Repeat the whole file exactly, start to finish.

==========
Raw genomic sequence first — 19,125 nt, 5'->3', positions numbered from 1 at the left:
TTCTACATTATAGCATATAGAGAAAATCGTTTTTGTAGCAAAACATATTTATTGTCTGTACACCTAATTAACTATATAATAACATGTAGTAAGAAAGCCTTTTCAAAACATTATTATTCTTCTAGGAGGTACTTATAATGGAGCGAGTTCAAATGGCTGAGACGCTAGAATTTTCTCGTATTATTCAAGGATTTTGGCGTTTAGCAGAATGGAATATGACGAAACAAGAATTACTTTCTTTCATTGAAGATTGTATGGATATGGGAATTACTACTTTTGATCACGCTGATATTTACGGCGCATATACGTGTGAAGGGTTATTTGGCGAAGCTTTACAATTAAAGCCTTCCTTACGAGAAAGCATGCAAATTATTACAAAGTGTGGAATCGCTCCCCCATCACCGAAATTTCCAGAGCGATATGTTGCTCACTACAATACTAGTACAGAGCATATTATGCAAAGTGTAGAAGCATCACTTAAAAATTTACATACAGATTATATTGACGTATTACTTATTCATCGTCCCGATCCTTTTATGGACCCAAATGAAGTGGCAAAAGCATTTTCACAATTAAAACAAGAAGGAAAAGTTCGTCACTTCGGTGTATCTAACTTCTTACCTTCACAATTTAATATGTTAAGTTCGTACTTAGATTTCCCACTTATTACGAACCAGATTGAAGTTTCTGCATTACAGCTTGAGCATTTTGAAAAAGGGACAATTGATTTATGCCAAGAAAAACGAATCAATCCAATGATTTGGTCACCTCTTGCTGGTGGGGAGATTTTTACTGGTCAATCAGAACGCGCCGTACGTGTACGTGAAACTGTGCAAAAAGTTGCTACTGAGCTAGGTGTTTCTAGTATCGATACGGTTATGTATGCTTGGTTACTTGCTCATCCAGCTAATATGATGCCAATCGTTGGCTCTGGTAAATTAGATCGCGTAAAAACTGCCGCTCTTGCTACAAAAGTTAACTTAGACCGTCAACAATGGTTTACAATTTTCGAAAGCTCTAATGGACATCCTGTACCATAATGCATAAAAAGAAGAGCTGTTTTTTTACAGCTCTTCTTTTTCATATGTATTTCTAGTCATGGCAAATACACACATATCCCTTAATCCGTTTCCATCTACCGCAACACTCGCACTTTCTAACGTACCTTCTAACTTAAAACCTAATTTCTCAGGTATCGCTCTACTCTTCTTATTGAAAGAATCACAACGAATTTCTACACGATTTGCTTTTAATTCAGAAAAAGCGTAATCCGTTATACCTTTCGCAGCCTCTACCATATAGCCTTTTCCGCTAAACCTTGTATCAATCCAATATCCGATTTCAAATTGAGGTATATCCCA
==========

Raw genomic sequence first — 19,125 nt, 5'->3', positions numbered from 1 at the left:
TTCTACATTATAGCATATAGAGAAAATCGTTTTTGTAGCAAAACATATTTATTGTCTGTACACCTAATTAACTATATAATAACATGTAGTAAGAAAGCCTTTTCAAAACATTATTATTCTTCTAGGAGGTACTTATAATGGAGCGAGTTCAAATGGCTGAGACGCTAGAATTTTCTCGTATTATTCAAGGATTTTGGCGTTTAGCAGAATGGAATATGACGAAACAAGAATTACTTTCTTTCATTGAAGATTGTATGGATATGGGAATTACTACTTTTGATCACGCTGATATTTACGGCGCATATACGTGTGAAGGGTTATTTGGCGAAGCTTTACAATTAAAGCCTTCCTTACGAGAAAGCATGCAAATTATTACAAAGTGTGGAATCGCTCCCCCATCACCGAAATTTCCAGAGCGATATGTTGCTCACTACAATACTAGTACAGAGCATATTATGCAAAGTGTAGAAGCATCACTTAAAAATTTACATACAGATTATATTGACGTATTACTTATTCATCGTCCCGATCCTTTTATGGACCCAAATGAAGTGGCAAAAGCATTTTCACAATTAAAACAAGAAGGAAAAGTTCGTCACTTCGGTGTATCTAACTTCTTACCTTCACAATTTAATATGTTAAGTTCGTACTTAGATTTCCCACTTATTACGAACCAGATTGAAGTTTCTGCATTACAGCTTGAGCATTTTGAAAAAGGGACAATTGATTTATGCCAAGAAAAACGAATCAATCCAATGATTTGGTCACCTCTTGCTGGTGGGGAGATTTTTACTGGTCAATCAGAACGCGCCGTACGTGTACGTGAAACTGTGCAAAAAGTTGCTACTGAGCTAGGTGTTTCTAGTATCGATACGGTTATGTATGCTTGGTTACTTGCTCATCCAGCTAATATGATGCCAATCGTTGGCTCTGGTAAATTAGATCGCGTAAAAACTGCCGCTCTTGCTACAAAAGTTAACTTAGACCGTCAACAATGGTTTACAATTTTCGAAAGCTCTAATGGACATCCTGTACCATAATGCATAAAAAGAAGAGCTGTTTTTTTACAGCTCTTCTTTTTCATATGTATTTCTAGTCATGGCAAATACACACATATCCCTTAATCCGTTTCCATCTACCGCAACACTCGCACTTTCTAACGTACCTTCTAACTTAAAACCTAATTTCTCAGGTATCGCTCTACTCTTCTTATTGAAAGAATCACAACGAATTTCTACACGATTTGCTTTTAATTCAGAAAAAGCGTAATCCGTTATACCTTTCGCAGCCTCTACCATATAGCCTTTTCCGCTAAACCTTGTATCAATCCAATATCCGATTTCAAATTGAGGTATATCCCA